Why Antibiotic Dreams Don't Come True
Just because you can describe something doesn't mean it's possible.
This is the hardest lesson for wonks of all sorts to learn. There's a wonderful Robert F. Kennedy quote that is very popular at commencements: "There are those that look at things the way they are, and ask why? I dream of things that never were, and ask why not?" This is just the sort of thing to send your heart soaring as you embark on life's great journey. But as practical advice for living, it's terrible. The world is filled with people dreaming of things that never were, asking "Why not?" Unfortunately, few of them wait for an answer before they start demanding multibillion-dollar programs to turn their dreams into reality.
A case in point is from the field of antibiotics. Antibiotic resistance is a terrible, horrible, no good, very bad problem. Everyone knows exactly what we need to fix this problem: more antibiotics. Unfortunately, many people seem to think that, having identified this daring solution, we can now turn it over to the government or pharmaceutical companies and demand that they make it happen.
Some cold water from Derek Lowe, who doesn't need to ask "Why not?" because he knows. Here he is talking about an interview on "The Daily Show" between Jon Stewart and Dr. Martin Blaser of New York University:
So finding a Streoptococcus-only drug is a very tall order. You'd have to find some target-based difference between those bacteria and all their close relatives, and I can tell you that we don't know enough about bacterial biochemistry to sort things out quite that well. Stewart brings up genomic efforts, and points to him for it, because that's a completely reasonable suggestion. Unfortunately, it's a reasonable suggestion from about 1996. The first complete bacterial genomes became available in the late 1990s, and have singularly failed to produce any new targeted antibiotics whatsoever. The best reference I can send people to is the GSK "Drugs For Bad Bugs" paper, which shows just what happened (and not just at GSK) to the new frontier of new bacterial targets. Update: see also this excellent overview. A lot of companies tried this, and got nowhere. It did indeed seem possible that sequencing bacteria would give us all sorts of new ways to target them, but that's not how it's worked out in practice. Blaser's interview gives the impression that none of this has happened yet, but believe me, it has.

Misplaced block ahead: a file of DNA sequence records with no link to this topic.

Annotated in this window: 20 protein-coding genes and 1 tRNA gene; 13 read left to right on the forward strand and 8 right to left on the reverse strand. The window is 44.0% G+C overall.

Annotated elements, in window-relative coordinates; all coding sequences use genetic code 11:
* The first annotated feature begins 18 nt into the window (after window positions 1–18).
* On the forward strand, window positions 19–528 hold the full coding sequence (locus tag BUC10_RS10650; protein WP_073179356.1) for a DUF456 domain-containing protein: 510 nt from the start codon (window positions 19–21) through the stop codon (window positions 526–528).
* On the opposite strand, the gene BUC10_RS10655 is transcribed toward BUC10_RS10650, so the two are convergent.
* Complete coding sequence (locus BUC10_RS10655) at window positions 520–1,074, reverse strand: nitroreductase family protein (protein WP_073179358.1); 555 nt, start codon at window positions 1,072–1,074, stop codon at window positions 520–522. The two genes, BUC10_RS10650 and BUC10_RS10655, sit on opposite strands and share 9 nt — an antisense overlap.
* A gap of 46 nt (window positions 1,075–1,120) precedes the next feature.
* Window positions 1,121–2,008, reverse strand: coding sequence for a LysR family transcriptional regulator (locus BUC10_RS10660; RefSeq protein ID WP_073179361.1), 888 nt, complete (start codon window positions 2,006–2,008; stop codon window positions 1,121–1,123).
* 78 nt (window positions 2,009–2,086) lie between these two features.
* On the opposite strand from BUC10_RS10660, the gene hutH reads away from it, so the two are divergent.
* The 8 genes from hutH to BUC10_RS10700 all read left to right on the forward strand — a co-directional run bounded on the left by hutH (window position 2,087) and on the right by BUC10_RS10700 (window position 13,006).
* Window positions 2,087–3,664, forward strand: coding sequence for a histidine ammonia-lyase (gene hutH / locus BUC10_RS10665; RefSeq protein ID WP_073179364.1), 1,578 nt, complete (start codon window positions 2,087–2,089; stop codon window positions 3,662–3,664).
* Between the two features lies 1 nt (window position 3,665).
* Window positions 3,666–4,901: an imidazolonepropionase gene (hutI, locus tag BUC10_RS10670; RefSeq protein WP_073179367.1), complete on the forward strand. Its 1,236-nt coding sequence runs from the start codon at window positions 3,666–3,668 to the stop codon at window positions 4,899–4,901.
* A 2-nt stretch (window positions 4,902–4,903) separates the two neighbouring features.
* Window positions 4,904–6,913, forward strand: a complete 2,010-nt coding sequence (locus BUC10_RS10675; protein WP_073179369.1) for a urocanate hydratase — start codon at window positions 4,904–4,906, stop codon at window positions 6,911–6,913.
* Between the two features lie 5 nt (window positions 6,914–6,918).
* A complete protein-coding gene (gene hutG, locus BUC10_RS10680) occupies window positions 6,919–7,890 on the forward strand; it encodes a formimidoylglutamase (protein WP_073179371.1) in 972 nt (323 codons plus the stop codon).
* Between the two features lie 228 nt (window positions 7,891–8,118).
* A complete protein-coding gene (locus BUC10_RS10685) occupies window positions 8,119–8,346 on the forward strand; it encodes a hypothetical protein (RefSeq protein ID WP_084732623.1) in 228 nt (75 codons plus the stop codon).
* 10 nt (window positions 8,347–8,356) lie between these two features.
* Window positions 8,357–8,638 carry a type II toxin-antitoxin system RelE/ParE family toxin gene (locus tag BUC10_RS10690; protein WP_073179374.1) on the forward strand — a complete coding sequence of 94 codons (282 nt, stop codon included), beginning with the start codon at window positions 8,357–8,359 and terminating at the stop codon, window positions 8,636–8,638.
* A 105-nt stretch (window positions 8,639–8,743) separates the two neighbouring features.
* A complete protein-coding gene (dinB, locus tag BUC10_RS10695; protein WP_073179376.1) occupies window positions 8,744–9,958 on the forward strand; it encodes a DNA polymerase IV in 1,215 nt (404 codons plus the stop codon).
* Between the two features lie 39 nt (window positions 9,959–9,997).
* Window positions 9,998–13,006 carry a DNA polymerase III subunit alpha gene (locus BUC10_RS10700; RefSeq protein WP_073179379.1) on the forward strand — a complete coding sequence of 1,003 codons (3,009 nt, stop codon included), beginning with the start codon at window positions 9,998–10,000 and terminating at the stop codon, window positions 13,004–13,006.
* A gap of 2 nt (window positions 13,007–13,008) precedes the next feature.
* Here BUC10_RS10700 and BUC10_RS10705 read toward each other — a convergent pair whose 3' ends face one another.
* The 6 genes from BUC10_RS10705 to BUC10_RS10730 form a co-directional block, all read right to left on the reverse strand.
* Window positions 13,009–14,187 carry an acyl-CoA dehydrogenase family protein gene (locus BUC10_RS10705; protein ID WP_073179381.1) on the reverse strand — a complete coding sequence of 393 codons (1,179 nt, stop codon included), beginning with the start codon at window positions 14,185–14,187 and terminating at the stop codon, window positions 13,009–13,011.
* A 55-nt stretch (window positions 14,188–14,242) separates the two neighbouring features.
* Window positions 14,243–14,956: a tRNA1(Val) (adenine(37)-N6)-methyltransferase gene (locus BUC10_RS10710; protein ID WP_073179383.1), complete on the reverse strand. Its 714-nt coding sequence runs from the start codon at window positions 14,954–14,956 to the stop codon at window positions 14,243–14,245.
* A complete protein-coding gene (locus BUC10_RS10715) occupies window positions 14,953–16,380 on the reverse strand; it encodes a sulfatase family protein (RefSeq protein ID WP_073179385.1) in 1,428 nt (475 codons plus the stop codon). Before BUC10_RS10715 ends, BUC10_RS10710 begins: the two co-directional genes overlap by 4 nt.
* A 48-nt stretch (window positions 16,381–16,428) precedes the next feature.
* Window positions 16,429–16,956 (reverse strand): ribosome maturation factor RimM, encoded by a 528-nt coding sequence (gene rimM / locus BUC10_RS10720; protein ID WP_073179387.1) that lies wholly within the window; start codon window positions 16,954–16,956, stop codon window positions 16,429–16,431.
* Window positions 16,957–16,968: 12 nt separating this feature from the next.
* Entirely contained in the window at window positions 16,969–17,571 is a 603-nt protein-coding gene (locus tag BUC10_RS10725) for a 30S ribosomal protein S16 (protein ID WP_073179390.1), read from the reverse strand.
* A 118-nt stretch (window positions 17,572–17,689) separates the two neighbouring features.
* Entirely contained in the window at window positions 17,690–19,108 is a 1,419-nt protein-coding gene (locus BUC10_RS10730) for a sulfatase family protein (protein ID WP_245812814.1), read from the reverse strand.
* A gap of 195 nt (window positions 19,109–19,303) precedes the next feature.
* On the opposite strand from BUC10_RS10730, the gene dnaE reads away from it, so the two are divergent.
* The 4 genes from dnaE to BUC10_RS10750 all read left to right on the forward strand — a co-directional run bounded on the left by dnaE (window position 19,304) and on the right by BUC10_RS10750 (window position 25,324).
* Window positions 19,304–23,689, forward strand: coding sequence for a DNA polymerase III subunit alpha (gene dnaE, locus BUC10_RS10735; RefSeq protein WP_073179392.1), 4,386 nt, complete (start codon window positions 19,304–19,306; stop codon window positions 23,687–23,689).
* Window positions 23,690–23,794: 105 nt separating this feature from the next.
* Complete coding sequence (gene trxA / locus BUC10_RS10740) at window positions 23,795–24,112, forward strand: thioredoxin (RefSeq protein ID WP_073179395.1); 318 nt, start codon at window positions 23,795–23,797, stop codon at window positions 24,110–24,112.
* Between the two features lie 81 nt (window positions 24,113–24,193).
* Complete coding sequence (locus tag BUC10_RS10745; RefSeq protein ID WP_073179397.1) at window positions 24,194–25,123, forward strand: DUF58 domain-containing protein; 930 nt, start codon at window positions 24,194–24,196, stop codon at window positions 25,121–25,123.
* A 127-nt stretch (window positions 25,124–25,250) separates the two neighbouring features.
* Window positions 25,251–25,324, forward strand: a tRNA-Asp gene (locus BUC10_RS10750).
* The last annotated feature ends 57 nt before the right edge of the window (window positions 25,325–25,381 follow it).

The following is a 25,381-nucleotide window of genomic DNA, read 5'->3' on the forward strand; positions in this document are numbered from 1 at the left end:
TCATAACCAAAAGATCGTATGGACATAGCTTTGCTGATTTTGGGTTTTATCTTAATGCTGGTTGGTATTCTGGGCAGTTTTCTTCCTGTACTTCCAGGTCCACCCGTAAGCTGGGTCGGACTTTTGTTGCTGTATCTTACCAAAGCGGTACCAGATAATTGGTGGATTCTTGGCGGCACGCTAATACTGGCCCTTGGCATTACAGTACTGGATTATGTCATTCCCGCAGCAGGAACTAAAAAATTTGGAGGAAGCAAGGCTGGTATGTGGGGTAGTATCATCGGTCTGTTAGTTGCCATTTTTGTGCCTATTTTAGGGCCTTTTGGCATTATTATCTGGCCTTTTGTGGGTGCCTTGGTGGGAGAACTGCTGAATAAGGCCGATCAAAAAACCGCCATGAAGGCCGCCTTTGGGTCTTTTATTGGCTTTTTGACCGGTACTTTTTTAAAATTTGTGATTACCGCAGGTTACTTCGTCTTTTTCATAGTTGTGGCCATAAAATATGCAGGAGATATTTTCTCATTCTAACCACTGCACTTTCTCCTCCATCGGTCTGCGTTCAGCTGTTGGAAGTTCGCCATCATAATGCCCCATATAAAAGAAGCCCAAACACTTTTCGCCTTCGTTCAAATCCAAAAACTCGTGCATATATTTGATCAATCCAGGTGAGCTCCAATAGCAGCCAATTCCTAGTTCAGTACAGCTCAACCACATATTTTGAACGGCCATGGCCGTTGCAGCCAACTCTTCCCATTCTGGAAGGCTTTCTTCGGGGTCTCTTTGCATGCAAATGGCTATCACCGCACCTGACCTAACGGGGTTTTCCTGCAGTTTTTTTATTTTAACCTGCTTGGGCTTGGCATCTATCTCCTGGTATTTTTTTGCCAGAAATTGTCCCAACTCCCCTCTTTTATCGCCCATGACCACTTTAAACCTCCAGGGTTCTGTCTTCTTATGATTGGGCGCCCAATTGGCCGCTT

The market for a narrow-spectrum agent would necessarily be smaller, by design, but the cost of finding it would (as mentioned above) be greater, so the final drug would have to cost a great deal per dose -- more than health insurance would want to pay, given the availability of broad-spectrum agents at far lower prices. It could not be prescribed without positively identifying the infectious agent -- which adds to the cost of treatment, too. Without faster and more accurate ways to do this (which Blaser rightly notes as something we don't have), the barriers to developing such a drug are even higher.
And the development of resistance would surely take such a drug out of usefulness even faster, since the resistance plasmids would only have to spread between very closely related bacteria, who are swapping genes at great speed. I understand why Blaser (and others) would like to have more targeted agents, so as not to plow up the beneficial microbiome every time a patient is treated, but we'd need a lot of them, and we'd need new ones all the time. This in a world where we can't even seem to discover the standard type of antibiotic.
And not for lack of trying, either. There's a persistent explanation for the state of antibiotic therapy that blames drug companies for supposedly walking away from the field. This has the cause and effect turned around. It's true that some of them have given up working in the area (along with quite a few other areas), but they left because nothing was working. The companies that stayed the course have explored, in great detail and at great expense, the problem that nothing much is working. If there ever was a field of drug discovery where the low-hanging fruit has been picked clean, it is antibiotic research. You have to use binoculars to convince yourself that there's any more fruit up there at all. I wish that weren't so, very much. But it is. Bacteria are hard to kill.
Antibiotic resistance is one of the few policy areas where everyone agrees that something should be done. Well, maybe except for some nutcases in the Voluntary Human Extinction Movement. Even more rarely, it is an area where we all agree on what we would like to see done. Unfortunately, the folks who actually have to do it seem to have no idea how to make it happen.
And you know what? That's not an accident. If we knew how to find lots of great new antibiotics, this wouldn't be a policy argument; we'd have lots of great new antibiotics, and we wouldn't need to worry about resistance. The very existence of a policy issue tells you that it is difficult to solve, either politically or technically.
This is worth remembering the next time you ask "Why not?" It's fine to ask the question -- but you should be prepared for the fact that most of the time, the answer is that we don't know how to make it happen.
This column does not necessarily reflect the opinion of Bloomberg View's editorial board or Bloomberg LP, its owners and investors.
To contact the author on this story:
Megan McArdle at firstname.lastname@example.org
To contact the editor on this story:
James Gibney at email@example.com